* Israel, Hamas agreed ceasefire on Wednesday
* Security Council calls for serious action on deal
By Michelle Nichols
UNITED NATIONS , Nov 21 The U.N. Security
Council called on Israel and Hamas to uphold a ceasefire
agreement on Wednesday and commended the efforts of Egypt's
Islamist President Mohamed Mursi and others for brokering the
The 15-member council said in a statement it "deplored the
loss of civilian lives resulting from this situation and
reiterated the need to take appropriate steps to ensure the
safety and well-being of civilians and their protection in
accordance with international humanitarian law."
Israel and the Islamist Hamas movement agreed earlier on
Wednesday to an Egyptian-sponsored ceasefire to halt the
eight-day conflict around the Gaza Strip that has killed more
than 162 Palestinians and five Israelis.
"The members of the council called on the parties to uphold
the agreement and to act seriously to implement its provisions
in good faith," it said. "The members of the council strongly
commend the efforts of Egyptian President Mursi and others to
achieve the ceasefire."
It also praised the efforts of U.N. Secretary-General Ban
Ki-moon, who visited the region this week, and called on the
international community to provide emergency aid, including food
and medical supplies, for Palestinians in Gaza.
"We have to put an end to the options of war and to open the
gate for the option of peace, ending the occupation and
(bringing) independence for our state," Palestinian U.N.
observer, Riyad Mansour, told reporters.
He said President Mahmoud Abbas would visit New York next
week as the Palestinians seek an upgrade of its observer status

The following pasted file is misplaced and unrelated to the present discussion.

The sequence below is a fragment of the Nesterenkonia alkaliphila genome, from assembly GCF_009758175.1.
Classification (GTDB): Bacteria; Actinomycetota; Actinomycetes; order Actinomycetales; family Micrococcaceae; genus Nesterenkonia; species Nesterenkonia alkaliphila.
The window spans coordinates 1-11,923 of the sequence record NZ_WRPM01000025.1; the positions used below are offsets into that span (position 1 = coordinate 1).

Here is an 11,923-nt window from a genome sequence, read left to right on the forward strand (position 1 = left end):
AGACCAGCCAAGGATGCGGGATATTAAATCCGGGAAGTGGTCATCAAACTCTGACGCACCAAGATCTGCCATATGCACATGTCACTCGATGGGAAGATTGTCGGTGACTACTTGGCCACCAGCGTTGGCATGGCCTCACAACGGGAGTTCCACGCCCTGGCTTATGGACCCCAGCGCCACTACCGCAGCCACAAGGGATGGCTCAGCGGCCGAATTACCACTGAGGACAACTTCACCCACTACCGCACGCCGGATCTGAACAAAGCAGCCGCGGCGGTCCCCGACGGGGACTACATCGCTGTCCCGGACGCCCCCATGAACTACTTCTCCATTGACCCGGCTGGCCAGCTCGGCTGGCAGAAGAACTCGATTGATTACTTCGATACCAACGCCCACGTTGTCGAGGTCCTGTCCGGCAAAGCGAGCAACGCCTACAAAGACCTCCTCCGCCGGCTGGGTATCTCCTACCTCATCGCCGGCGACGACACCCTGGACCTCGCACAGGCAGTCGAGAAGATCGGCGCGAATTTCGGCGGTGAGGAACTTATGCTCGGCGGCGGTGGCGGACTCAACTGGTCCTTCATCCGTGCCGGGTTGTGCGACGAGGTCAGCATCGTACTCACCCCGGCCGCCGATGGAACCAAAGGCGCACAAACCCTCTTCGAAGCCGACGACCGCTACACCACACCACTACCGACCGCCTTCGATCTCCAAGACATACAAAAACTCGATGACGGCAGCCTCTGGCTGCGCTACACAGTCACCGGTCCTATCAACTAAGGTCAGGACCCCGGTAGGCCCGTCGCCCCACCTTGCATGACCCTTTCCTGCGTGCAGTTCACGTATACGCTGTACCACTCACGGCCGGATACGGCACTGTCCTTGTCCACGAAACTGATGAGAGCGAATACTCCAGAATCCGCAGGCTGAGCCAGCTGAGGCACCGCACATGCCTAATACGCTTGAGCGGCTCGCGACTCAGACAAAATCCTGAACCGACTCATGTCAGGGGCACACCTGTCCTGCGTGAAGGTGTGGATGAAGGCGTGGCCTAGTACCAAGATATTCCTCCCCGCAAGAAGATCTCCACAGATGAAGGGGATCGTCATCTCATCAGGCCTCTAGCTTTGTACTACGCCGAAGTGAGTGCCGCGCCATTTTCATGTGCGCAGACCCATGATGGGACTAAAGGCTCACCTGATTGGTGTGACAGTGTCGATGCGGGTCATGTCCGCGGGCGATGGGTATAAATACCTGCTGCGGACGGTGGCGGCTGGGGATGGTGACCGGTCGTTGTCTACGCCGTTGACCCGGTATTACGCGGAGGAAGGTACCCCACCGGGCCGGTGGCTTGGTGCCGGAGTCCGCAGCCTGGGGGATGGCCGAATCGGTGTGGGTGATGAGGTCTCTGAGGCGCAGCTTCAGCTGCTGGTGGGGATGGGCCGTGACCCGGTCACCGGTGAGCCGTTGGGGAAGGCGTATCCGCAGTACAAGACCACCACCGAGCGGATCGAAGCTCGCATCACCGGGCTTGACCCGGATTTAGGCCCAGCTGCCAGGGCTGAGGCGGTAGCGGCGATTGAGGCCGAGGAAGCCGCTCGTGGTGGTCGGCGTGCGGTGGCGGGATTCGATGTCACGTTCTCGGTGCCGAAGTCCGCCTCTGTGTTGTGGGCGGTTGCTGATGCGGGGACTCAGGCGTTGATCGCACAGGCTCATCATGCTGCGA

at the United Nations from that of an "entity" to a "non-member
state," implicitly recognizing Palestinian statehood.
U.N. diplomats said a vote on the Palestinian request was
tentatively scheduled for Nov. 29. A senior Western diplomat
said the Palestinians would easily secure 120 to 130 votes in
the 193-nation General Assembly, which would ensure the success
of their upgraded status at the United Nations.
Israel and the United States have made clear they would
oppose the upgrade, which would give the Palestinians the right
to join bodies like the International Criminal Court, where it
could file legal complaints against Israel.
"The idea of going to the United Nations and avoiding
bilateral negotiations with Israel is wrong," Israel's Deputy
U.N. Ambassador Haim Waxman said of the Palestinian bid.
"The entire international community ... should look at what
has happened in the last week and think again because we have
seen a Palestinian authority that has zero authority in Gaza,"
he told reporters.
Israel withdrew unilaterally from the Gaza Strip in 2005,
but maintained control over its borders. The United Nations says
it remains an occupied territory, along with the West Bank.
Hamas seized the Gaza Strip from the Western-backed Abbas in
2007 in a brief but bloody war with his Fatah movement. The
Palestine Liberation Organisation, led by Abbas, wants the West
Bank, Gaza and East Jerusalem for an independent state.